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The Royal Flying Doctor Service remains the most highly-respected charity in Australian history.

A long-term contract to provide health services to the INPEX Ichthys LNG project helps enable the RFDS to carry out its free community services, including emergency evacuations from remote communities and cattle stations.

Health staff stationed on INPEX’s two offshore platforms, 240 kilometres off the coast from Broome, are supported by four RFDS members in Darwin and four in Western Australia.

The charity, which has 80 aircraft at 23 bases throughout Australia, including one in Darwin and Alice Springs, goes to someone’s aid every 20 minutes in the Territory.

It started in 1939 in Alice Springs – the site is now a RFDS tourism attraction – and has grown to become the most comprehensive aero-medical organisation in the world.

About 2500 staff are employed nationwide.

“It’s amazing how we’ve grown,” says NT strategy manager Charlie Paterson. RFDS, which has been voted Australia’s most reputable and trustworthy charity, began by evacuating sick patients.

But it has expanded to include general health services, including primary and preventative care.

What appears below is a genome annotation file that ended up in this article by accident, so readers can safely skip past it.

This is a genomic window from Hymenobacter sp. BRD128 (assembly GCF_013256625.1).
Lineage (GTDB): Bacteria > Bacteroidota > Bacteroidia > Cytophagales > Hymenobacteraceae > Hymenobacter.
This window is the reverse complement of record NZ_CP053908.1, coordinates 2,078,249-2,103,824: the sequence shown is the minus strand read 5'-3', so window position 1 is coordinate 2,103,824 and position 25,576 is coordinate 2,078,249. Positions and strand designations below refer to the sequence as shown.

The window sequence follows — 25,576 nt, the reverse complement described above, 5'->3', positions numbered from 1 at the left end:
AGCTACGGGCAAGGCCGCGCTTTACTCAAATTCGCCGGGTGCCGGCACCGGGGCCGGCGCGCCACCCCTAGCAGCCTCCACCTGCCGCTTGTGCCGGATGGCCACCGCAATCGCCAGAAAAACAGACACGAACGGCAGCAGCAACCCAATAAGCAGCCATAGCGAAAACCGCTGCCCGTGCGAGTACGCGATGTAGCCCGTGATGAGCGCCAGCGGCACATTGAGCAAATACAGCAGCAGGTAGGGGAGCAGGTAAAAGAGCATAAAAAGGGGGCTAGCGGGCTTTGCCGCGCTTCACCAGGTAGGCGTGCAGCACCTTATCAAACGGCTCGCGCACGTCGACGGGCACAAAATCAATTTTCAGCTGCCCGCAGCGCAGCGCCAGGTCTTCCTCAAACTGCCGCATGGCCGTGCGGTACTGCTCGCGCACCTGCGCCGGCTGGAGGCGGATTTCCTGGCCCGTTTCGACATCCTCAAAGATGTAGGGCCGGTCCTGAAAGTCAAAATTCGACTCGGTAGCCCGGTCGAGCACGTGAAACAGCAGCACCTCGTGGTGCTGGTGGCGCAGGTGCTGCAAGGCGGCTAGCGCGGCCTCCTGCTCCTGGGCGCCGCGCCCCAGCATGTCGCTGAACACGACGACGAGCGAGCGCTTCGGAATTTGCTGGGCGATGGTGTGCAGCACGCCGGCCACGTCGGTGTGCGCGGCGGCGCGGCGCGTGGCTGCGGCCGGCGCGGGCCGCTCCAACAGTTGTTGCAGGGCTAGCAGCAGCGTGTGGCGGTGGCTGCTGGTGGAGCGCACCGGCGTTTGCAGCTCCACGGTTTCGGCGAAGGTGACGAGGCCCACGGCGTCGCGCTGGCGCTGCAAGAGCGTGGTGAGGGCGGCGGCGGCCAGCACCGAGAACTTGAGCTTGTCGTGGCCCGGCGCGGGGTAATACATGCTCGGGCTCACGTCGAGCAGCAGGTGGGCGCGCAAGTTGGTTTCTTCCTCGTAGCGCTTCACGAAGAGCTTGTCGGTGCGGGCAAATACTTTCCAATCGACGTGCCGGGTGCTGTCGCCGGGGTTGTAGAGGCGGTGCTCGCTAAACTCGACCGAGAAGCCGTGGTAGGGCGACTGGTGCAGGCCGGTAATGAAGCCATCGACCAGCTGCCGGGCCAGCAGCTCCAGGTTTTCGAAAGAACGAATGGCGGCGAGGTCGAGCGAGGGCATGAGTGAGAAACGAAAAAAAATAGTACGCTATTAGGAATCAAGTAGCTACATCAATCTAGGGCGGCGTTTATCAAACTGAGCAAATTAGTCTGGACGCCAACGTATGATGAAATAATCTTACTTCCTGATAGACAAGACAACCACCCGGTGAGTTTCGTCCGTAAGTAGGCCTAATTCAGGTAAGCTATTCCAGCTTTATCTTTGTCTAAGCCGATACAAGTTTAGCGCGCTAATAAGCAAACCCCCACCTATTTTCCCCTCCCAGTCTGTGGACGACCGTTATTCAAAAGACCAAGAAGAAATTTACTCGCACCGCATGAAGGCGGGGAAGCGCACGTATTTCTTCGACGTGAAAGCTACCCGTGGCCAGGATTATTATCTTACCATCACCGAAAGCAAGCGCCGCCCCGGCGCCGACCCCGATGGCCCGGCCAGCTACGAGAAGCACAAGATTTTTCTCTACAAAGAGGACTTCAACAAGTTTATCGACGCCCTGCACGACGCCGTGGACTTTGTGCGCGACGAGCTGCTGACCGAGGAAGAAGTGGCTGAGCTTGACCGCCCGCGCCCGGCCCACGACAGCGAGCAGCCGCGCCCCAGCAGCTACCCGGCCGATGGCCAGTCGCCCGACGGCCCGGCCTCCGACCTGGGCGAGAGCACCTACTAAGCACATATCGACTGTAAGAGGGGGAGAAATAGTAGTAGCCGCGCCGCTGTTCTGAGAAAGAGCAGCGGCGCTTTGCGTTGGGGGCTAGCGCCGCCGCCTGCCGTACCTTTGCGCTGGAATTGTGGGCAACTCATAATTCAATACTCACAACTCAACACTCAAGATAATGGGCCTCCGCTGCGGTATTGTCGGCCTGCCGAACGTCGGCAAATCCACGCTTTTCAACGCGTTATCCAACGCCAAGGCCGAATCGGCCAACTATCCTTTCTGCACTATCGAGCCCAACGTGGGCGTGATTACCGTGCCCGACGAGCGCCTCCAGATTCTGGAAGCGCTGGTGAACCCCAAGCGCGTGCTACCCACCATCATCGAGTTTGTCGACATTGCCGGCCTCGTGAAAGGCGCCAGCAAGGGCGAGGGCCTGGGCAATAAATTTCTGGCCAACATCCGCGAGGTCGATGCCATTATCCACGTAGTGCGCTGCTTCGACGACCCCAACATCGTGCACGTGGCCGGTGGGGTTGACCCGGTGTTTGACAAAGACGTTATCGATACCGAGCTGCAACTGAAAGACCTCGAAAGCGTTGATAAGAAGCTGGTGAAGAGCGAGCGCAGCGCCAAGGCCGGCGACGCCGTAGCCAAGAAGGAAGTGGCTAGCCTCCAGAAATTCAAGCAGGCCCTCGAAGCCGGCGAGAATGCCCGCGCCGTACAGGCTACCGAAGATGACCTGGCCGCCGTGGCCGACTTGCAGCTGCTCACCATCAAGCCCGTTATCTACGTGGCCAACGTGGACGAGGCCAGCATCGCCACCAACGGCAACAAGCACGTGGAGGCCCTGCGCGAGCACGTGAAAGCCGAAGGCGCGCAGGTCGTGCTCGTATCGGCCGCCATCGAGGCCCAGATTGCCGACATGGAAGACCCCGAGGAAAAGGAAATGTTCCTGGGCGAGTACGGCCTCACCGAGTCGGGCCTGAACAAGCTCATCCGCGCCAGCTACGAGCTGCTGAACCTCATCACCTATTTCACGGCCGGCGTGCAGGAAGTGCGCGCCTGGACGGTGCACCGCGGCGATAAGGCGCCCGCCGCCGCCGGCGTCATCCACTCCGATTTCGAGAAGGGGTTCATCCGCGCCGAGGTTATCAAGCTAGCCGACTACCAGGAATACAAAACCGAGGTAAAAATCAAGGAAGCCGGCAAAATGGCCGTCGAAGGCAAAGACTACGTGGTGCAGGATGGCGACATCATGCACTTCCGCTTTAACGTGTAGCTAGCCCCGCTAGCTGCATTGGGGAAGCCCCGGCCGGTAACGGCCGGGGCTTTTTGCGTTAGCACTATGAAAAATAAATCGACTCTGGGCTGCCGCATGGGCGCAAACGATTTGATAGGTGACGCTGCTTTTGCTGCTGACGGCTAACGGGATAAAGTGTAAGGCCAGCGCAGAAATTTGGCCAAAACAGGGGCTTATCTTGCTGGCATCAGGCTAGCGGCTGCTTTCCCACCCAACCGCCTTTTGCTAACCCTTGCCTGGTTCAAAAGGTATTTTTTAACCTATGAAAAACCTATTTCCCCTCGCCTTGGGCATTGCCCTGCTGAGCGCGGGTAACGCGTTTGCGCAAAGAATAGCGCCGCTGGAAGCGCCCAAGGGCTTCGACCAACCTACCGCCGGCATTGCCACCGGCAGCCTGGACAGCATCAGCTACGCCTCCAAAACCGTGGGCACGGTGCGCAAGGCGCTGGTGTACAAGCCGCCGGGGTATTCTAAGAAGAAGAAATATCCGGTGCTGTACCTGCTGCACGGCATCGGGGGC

The aim is not only to help the sick but help people not to get sick in the first place.

“We want to prevent people having to get in the back of the plane,” Mr Paterson says.

“Our aim is to help Australians be healthier and happier.”


Its broader service includes working with organisations such as the NT Cattlemen’s Association to train Territorians how to detect early signs of mental health problems.

RFDS works closely with Aboriginal health bodies.

The charity also plays an important economic role in the Territory by pumping $38 million a year into the economy.

Its two tourism centres – at Alice Springs and Stokes Hill Wharf, Darwin – attract about 80,000 visitors each year. “We have a great economic impact,” Mr Paterson says. The organisation also helps improve the skills of Territorians through an apprenticeship program – there is an apprentice working at the Alice base.

“We want to build the capacity of Territorians to reverse the drain of skills. We identify suitable young Territorians and offer them training.

“We’ve got born-and-bred Territorians working for us.”

RFDS played a key role during the covid pandemic by supporting the Territory Government’s efforts to fly sick patients and their close contacts out of remote communities, and deliver test kits.

To donate to the RFDS, visit